Love When You Least Ex­pect It


Motor Trend - - Contents - Jonny Lieber­man

2020 Mercedes-benz Gle-class

The new Mercedes GLE bounces into our hearts.

In 2002’s dark cult clas­sic One Hour Photo, Robin Wil­liams plays a creepy loser who drives a Toy­ota Echo. Con­nie Nielsen’s rich, smart, and de­sir­able sub­ur­ban mom rocks a Mercedes-benz ML 320. It was a per­fect bit of sym­bol­ism. A few years prior, Daim­ler had in­vented the mid­size lux­ury SUV seg­ment with that very ve­hi­cle, tap­ping into an undis­cov­ered au­to­mo­tive zeit­geist.

Lux­ury brands are now de­pen­dent on pre­mium SUVS for profits. Car sales are down while crossover and SUV num­bers are up and grow­ing. And don’t feel too bad for the movie’s cheap shot about Toy­ota— its Lexus RX is the best-sell­ing mid­size lux­ury SUV in the U.S., out­selling both the BMW X5 and Mercedes GLE (née ML) com­bined. Still, Mercedes sold nearly 55,000 GLES to Amer­i­cans last year, with more than 2 mil­lion sold glob­ally over the past 20 years. Not bad at all.

Meet the fourth-gen GLE. Rid­ing on a new plat­form called Mod­u­lar High Ar­chi­tec­ture (MHA for short), the W167 GLE is good-look­ing, roomy, lux­u­ri­ous, com­fort­able, great to drive, and burst­ing at the seams with tech—some good, some bad.

There are two engine choices. The GLE 350 packs a 2.0-liter tur­bocharged I-4 good for 255 hp and 273 lb-ft of torque. The GLE 450 comes with a ground­break­ing 48-volt 3.0-liter su­per- and tur­bocharged I-6 with hy­brid as­sist. That engine—code-named M256—cranks out 362 hp and 369 lb-ft. From be­hind the wheel, the GLE 450 doesn’t feel worlds quicker than the GLE 350. Re­gard­less of engine, all GLES come pack­ing Mercedes’ nine­speed au­to­matic. How­ever, I rec­om­mend you opt for the larger engine be­cause of the other op­tions it en­ables.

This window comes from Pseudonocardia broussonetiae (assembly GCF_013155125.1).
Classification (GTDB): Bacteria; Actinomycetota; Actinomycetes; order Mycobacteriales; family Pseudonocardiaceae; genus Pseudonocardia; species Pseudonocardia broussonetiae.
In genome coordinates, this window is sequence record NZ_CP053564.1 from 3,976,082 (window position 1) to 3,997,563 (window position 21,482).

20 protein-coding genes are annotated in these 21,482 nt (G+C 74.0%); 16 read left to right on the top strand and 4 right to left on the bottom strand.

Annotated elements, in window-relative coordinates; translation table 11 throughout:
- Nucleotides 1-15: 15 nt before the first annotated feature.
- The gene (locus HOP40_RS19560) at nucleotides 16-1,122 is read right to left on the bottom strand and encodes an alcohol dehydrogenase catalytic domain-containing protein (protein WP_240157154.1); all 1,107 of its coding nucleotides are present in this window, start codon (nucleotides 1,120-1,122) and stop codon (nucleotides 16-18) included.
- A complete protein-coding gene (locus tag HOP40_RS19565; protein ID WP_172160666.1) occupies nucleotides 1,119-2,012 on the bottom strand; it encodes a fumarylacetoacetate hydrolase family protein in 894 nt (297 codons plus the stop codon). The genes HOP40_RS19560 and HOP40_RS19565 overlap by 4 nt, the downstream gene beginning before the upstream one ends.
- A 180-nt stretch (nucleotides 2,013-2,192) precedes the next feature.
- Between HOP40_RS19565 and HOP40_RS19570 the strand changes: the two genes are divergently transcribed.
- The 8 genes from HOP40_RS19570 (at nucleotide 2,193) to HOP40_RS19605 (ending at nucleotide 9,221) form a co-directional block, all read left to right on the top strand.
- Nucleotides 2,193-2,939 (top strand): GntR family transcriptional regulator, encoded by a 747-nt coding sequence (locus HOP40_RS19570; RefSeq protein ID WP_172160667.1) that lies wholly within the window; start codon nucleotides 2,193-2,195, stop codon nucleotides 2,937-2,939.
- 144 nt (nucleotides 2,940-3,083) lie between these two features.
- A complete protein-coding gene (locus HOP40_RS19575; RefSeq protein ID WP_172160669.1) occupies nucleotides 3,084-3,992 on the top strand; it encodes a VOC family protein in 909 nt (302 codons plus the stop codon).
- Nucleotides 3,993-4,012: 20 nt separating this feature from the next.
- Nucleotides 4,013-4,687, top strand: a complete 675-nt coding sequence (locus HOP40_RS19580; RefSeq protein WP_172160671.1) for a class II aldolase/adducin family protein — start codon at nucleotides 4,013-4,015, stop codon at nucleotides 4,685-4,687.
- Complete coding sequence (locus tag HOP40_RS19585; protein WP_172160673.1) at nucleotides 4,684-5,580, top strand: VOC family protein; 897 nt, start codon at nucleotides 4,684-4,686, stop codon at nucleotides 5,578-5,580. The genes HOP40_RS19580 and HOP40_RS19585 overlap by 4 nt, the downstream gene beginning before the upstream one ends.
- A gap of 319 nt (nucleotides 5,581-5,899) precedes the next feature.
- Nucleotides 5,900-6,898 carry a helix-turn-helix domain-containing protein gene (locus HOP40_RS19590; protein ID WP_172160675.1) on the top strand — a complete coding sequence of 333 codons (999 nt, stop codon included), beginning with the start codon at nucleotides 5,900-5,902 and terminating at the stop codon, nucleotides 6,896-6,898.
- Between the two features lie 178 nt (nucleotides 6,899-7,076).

Should you get a GLE 450 4Matic, its 48-volt sys­tem al­lows you to opt for E-ac­tive Body Con­trol, also known as EABC—A com­bi­na­tion of air springs and elec­tro-hy­draulic ac­tive dampers. Each damper gets its own hy­draulic pump, which is ca­pa­ble of forc­ing its wheel up or down us­ing oil pres­sur­ized to as much as 1,885 psi. The pumps can switch di­rec­tion in­stan­ta­neously.

With EABC, Mercedes has achieved com­plete real-time con­trol of each damper and negated the need for anti-roll bars, just like Su­per Se­ries Mclarens. The re­sults are shock­ing and won­der­ful, in terms of both ride qual­ity and han­dling. There’s a drive mode called Curve that uses the built-in cam­eras to scan the road ahead and then cor­rectly lean the GLE. A right-hand cor­ner pops up the driver-side dampers, keep­ing the car per­fectly level. Be­cause the dampers and sus­pen­sion ge­om­e­try aren’t loaded and com­pressed, the steer­ing is greatly im­proved. Amaz­ing.

Then there’s off-road. Not only does the new GLE fea­ture the first-ever use of vari­able torque when us­ing low gears, but it also high­lights EABC’S real ca­pa­bil­ity. The ar­tic­u­la­tion of each wheel can be in­de­pen­dently con­trolled via a touch­screen. Imag­ine that one wheel is spin­ning but not to­tally in con­tact with the sur­face. You can now drop it a few inches—or raise it, or raise one side of the ve­hi­cle, or just the front, or just the back.

But that’s not all: Should you find your GLE mired in sand, sim­ply ac­ti­vate Free Driv­ing As­sist. The EABC sys­tem then be­gins hop­ping up and down, pulling sand un­der the tires as it does so, and un­stick­ing it­self. Also, yes, you can bounce the car up and down like a lowrider while go­ing through the Del Taco drive-thru. Again, amaz­ing!

My big GLE gripe in­volves Mercedes­benz’s new MBUX telem­at­ics sys­tem, which is too clever by half. For in­stance, if you go 56 mph in a 55 zone, a speed limit icon flashes at you. You can turn it off, but it took min­utes. Some­thing like that should take sec­onds. There’s also an Ama­zon Echo–like voice as­sis­tant that pipes up ev­ery time you ut­ter the word “Mercedes.” It’s wildly an­noy­ing and isn’t very ac­cu­rate or help­ful, ei­ther. There is a way to make the oo­dles of tech­nol­ogy eas­ily ac­ces­si­ble, but MBUX ain’t it.

To say the new GLE is good is akin to say­ing the Burj Khal­ifa is tall. It’s a true state­ment, but you’re leav­ing out most of the story. The new GLE is some­where be­tween ex­cep­tional and su­perla­tive. A real heavy­weight in the mid­size class.

Mercedes’ motto has been “The Best or Noth­ing” for some time now, and with the ex­cep­tion of the S-class, it of­ten rings hol­low. With the ar­rival of the new GLE, the slo­gan will be speak­ing the truth. n


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